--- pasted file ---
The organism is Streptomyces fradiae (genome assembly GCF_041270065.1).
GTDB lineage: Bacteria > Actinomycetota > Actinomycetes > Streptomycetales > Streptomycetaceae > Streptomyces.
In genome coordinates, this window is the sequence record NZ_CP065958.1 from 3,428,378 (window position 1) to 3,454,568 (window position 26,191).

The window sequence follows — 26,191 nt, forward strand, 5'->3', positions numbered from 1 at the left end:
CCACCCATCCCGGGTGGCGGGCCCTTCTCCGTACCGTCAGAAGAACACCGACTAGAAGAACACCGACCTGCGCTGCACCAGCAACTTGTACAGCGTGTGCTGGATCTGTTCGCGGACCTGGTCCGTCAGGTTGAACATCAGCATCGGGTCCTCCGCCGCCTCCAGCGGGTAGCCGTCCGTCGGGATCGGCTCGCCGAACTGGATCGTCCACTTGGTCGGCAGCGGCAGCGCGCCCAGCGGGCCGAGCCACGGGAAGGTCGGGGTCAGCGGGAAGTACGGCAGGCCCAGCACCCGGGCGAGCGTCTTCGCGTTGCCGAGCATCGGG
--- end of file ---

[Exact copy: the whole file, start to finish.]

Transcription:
The organism is Streptomyces fradiae (genome assembly GCF_041270065.1).
GTDB lineage: Bacteria > Actinomycetota > Actinomycetes > Streptomycetales > Streptomycetaceae > Streptomyces.
In genome coordinates, this window is the sequence record NZ_CP065958.1 from 3,428,378 (window position 1) to 3,454,568 (window position 26,191).

The window sequence follows — 26,191 nt, forward strand, 5'->3', positions numbered from 1 at the left end:
CCACCCATCCCGGGTGGCGGGCCCTTCTCCGTACCGTCAGAAGAACACCGACTAGAAGAACACCGACCTGCGCTGCACCAGCAACTTGTACAGCGTGTGCTGGATCTGTTCGCGGACCTGGTCCGTCAGGTTGAACATCAGCATCGGGTCCTCCGCCGCCTCCAGCGGGTAGCCGTCCGTCGGGATCGGCTCGCCGAACTGGATCGTCCACTTGGTCGGCAGCGGCAGCGCGCCCAGCGGGCCGAGCCACGGGAAGGTCGGGGTCAGCGGGAAGTACGGCAGGCCCAGCACCCGGGCGAGCGTCTTCGCGTTGCCGAGCATCGGG